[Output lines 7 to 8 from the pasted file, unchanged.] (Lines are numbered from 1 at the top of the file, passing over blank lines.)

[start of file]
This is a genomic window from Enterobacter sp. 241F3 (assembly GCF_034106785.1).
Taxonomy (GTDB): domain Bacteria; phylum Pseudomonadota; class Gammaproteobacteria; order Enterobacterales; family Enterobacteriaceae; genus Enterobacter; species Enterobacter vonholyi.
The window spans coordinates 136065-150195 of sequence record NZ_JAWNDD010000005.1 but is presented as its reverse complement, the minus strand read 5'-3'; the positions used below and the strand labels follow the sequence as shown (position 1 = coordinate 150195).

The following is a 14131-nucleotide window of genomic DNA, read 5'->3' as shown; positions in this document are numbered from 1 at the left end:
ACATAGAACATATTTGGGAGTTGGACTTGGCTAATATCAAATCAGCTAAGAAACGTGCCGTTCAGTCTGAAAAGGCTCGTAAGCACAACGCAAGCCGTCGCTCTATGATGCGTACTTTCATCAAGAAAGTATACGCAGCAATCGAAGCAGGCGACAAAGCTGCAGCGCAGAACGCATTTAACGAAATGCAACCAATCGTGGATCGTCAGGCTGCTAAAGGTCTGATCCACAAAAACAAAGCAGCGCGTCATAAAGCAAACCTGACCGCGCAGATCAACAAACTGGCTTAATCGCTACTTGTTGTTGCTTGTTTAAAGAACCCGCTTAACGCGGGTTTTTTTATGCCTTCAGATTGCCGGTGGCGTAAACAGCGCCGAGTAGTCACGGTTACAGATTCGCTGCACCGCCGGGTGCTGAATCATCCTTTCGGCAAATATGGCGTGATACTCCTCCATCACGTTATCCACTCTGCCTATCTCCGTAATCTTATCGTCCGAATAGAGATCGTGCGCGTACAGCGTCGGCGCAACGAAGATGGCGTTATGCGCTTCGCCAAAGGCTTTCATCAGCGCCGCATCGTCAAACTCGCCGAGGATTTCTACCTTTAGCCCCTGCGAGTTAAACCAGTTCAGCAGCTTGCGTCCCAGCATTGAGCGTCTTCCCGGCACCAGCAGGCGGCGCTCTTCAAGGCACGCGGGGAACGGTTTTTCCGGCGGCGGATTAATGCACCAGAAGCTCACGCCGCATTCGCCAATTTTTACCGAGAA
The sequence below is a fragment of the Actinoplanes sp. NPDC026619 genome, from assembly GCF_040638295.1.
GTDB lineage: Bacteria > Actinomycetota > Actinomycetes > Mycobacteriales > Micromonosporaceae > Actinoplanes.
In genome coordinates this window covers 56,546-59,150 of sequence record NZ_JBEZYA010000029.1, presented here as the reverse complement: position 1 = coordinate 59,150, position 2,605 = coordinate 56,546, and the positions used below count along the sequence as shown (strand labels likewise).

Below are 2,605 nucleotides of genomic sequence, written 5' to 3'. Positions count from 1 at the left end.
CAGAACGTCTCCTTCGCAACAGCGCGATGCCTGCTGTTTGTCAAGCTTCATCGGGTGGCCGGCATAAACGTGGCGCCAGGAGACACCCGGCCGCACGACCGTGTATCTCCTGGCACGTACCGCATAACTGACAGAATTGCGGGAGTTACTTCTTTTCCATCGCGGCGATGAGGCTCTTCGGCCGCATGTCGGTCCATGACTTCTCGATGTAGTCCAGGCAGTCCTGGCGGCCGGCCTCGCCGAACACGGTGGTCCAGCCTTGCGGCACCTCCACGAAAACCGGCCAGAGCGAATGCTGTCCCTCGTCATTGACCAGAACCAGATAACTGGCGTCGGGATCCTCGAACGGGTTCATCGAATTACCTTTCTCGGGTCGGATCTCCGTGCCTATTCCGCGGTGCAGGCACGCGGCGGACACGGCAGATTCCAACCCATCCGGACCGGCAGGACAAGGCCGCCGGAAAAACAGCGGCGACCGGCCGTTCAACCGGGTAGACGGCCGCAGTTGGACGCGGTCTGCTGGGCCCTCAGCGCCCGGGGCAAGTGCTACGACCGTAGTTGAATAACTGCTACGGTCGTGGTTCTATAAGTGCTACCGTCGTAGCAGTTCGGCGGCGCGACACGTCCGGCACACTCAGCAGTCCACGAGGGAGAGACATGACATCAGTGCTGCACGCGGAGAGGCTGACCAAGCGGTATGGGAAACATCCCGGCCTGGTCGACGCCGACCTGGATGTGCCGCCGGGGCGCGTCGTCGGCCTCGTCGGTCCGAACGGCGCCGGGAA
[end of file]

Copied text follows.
GTDB lineage: Bacteria > Actinomycetota > Actinomycetes > Mycobacteriales > Micromonosporaceae > Actinoplanes.
In genome coordinates this window covers 56,546-59,150 of sequence record NZ_JBEZYA010000029.1, presented here as the reverse complement: position 1 = coordinate 59,150, position 2,605 = coordinate 56,546, and the positions used below count along the sequence as shown (strand labels likewise).